One of the many reasons I’m proud to be American is that we truly identify as being American. We aren’t Illinoisans or Californians. Our pride comes from being part of this nation. Why is it different in our careers?
As I watch the coronavirus multiply, both in number and as fear in people, I also watch it unravel the divide among physicians. Instead of bonding together, physicians are spending time and energy devaluing their colleagues. I have seen many physicians look down on other physicians that have asked for safety (for themselves, for their families, for other patients), sometimes finances, for respect, and even for fairness. Yes, we took an oath, and we should stand by that oath. Being a physician is a privilege, and I intend to treat it as such. However, “do no harm” applies as much to do no harm to others as it does to do no harm to ourselves. The overwillingness to be available has led to being exploited and has reduced us to being told to “use bandanas” in the face of crisis by our own CDC.
Where there is a divide, others will win. Many news sources have already spent years mostly bringing physicians down and highlighting publicly the errors that glimpse physicians to be human. Yes, we should strive to be better and make sure we and our colleagues are absolutely respect-worthy. No, we shouldn’t expect every physician to fulfill a God-like persona we’ve created in our own heads.
It’s time for physicians to unite, not tear each other down. I’d like to request that as a physician, you stop calling out your colleagues because you think you’re more humble, more giving, more important or more altruistic. This is a fundamental divide that has long caused physicians to self-harm as a group. If you want to give physicians a voice, to earn physicians respect, and to demonstrate the value of our degrees and training, then work together to uplift one another rather than focusing on what you think makes you better or what you think physicians are “supposed to be like.” Burnout is very high. This was true even before this all started, so throwing around rhetoric about “remembering your calling” only disempowers and shames your teammates.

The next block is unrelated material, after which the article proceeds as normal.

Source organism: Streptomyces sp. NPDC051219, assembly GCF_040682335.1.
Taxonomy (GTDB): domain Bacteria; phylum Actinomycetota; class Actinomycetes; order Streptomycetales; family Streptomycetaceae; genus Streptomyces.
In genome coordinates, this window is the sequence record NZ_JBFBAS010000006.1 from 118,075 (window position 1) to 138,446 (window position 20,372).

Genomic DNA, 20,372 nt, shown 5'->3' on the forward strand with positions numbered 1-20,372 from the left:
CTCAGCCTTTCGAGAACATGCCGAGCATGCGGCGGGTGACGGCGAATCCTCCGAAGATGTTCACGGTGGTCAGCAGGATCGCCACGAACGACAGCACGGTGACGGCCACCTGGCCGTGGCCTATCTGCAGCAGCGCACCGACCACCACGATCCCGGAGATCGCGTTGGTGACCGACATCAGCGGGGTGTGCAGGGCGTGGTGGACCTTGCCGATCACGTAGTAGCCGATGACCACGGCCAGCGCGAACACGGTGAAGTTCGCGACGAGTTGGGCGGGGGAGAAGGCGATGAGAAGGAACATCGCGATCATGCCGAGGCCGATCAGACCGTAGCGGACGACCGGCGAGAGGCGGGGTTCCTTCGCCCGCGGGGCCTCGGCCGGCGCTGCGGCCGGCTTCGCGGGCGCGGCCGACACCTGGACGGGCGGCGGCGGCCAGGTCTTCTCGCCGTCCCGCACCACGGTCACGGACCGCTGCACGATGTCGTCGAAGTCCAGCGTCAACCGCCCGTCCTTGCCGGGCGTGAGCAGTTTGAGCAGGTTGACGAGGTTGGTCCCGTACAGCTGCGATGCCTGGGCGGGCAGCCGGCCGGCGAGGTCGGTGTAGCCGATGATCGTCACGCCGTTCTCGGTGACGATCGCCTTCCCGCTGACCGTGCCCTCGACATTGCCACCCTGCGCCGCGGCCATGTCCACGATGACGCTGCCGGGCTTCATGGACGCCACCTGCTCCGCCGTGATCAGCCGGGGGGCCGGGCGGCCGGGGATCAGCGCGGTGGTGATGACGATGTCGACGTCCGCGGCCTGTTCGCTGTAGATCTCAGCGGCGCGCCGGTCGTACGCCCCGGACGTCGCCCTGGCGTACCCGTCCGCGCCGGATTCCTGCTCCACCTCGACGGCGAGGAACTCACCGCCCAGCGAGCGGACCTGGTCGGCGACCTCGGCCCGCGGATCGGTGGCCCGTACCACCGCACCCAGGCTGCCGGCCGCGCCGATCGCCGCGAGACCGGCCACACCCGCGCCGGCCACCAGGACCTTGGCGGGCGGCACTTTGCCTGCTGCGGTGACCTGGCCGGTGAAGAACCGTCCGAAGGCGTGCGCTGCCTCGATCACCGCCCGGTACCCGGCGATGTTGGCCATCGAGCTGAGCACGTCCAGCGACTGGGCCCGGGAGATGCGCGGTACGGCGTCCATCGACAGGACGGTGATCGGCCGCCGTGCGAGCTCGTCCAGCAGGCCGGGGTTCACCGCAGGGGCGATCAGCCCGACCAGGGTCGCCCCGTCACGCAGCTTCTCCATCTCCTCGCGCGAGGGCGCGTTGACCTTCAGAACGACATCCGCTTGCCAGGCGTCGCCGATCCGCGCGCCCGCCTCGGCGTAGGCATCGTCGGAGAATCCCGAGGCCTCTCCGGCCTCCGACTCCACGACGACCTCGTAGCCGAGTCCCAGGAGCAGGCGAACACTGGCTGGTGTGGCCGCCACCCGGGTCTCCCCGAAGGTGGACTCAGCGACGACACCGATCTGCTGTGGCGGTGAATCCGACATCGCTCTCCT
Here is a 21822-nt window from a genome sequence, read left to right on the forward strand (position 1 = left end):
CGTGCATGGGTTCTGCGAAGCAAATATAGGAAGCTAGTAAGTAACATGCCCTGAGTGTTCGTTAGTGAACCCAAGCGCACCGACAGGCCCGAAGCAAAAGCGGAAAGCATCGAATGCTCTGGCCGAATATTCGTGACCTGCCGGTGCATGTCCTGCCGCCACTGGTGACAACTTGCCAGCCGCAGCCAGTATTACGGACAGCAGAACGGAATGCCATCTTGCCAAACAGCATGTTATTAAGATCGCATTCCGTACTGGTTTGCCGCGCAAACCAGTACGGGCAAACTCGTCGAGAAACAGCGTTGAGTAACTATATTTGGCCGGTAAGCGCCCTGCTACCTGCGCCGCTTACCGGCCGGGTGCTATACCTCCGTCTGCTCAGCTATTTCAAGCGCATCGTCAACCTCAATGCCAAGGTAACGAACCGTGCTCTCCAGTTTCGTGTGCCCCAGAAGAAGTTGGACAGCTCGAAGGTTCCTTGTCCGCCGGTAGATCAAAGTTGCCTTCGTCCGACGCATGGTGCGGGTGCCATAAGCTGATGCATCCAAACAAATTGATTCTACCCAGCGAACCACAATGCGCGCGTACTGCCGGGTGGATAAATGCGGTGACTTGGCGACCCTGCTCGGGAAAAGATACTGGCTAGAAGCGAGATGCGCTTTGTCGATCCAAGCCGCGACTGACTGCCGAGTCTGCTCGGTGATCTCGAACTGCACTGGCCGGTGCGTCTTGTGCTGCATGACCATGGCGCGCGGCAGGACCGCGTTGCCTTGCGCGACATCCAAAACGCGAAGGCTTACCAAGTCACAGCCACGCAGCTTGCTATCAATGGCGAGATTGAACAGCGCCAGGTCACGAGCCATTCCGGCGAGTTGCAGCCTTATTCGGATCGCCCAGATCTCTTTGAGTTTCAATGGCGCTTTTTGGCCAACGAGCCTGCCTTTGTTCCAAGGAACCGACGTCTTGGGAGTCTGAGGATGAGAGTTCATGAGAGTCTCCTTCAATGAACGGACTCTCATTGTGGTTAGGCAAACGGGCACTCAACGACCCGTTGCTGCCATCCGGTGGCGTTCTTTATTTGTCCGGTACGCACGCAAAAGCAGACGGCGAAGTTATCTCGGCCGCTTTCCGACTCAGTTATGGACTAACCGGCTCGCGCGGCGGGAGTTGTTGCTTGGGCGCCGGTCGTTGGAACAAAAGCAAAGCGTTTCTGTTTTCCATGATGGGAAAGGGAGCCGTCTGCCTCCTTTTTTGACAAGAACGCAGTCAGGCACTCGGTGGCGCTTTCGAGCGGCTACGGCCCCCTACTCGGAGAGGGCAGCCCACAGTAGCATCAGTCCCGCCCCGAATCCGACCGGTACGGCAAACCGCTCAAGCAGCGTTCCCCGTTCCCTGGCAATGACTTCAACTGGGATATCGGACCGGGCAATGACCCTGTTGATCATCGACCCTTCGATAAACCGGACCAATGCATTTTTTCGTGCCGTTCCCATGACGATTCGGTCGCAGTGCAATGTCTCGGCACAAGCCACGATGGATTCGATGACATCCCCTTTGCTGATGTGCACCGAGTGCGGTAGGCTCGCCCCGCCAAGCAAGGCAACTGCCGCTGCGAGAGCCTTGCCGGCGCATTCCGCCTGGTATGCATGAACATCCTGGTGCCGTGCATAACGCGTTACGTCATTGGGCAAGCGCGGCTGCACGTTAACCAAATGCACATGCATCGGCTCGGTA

Physicians are a group of people who are designed to help by virtue of who we are, and are trying to survive with dignity. If we keep looking for examples of the physicians who are doing things “wrong,” we’ll find those, but we’ll also be disgracing the degrees we’ve all worked very hard for, while bathing in the ego push we get when we tell ourselves we’re more altruistic than them. If we look for what our physician colleagues are doing right, of which we can find plenty of examples, maybe we can actually honor our profession and move forward in a way that’s cohesive.
Let’s stop tearing down our physician colleagues.
Let’s make the U.S. proud by standing together.
Anila Bindal is an endocrinologist.
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